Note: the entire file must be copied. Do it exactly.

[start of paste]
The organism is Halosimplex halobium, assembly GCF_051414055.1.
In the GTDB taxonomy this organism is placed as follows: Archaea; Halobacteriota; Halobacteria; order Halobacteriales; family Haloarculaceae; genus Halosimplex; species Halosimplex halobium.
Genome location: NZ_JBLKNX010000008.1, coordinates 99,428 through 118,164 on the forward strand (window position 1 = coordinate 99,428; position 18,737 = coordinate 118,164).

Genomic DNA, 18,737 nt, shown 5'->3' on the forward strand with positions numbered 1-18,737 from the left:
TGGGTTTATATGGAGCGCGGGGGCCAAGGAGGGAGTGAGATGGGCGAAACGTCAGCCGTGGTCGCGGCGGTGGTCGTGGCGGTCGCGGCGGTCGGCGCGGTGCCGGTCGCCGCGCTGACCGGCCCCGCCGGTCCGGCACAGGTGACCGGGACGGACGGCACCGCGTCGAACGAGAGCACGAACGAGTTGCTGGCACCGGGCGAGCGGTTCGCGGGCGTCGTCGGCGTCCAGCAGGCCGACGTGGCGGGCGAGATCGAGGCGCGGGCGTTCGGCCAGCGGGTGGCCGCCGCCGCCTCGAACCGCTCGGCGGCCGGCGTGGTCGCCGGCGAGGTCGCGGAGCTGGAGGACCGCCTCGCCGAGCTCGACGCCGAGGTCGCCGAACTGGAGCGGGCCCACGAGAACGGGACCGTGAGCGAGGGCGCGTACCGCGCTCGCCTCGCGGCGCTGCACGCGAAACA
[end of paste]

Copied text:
The organism is Halosimplex halobium, assembly GCF_051414055.1.
In the GTDB taxonomy this organism is placed as follows: Archaea; Halobacteriota; Halobacteria; order Halobacteriales; family Haloarculaceae; genus Halosimplex; species Halosimplex halobium.
Genome location: NZ_JBLKNX010000008.1, coordinates 99,428 through 118,164 on the forward strand (window position 1 = coordinate 99,428; position 18,737 = coordinate 118,164).

Genomic DNA, 18,737 nt, shown 5'->3' on the forward strand with positions numbered 1-18,737 from the left:
TGGGTTTATATGGAGCGCGGGGGCCAAGGAGGGAGTGAGATGGGCGAAACGTCAGCCGTGGTCGCGGCGGTGGTCGTGGCGGTCGCGGCGGTCGGCGCGGTGCCGGTCGCCGCGCTGACCGGCCCCGCCGGTCCGGCACAGGTGACCGGGACGGACGGCACCGCGTCGAACGAGAGCACGAACGAGTTGCTGGCACCGGGCGAGCGGTTCGCGGGCGTCGTCGGCGTCCAGCAGGCCGACGTGGCGGGCGAGATCGAGGCGCGGGCGTTCGGCCAGCGGGTGGCCGCCGCCGCCTCGAACCGCTCGGCGGCCGGCGTGGTCGCCGGCGAGGTCGCGGAGCTGGAGGACCGCCTCGCCGAGCTCGACGCCGAGGTCGCCGAACTGGAGCGGGCCCACGAGAACGGGACCGTGAGCGAGGGCGCGTACCGCGCTCGCCTCGCGGCGCTGCACGCGAAACA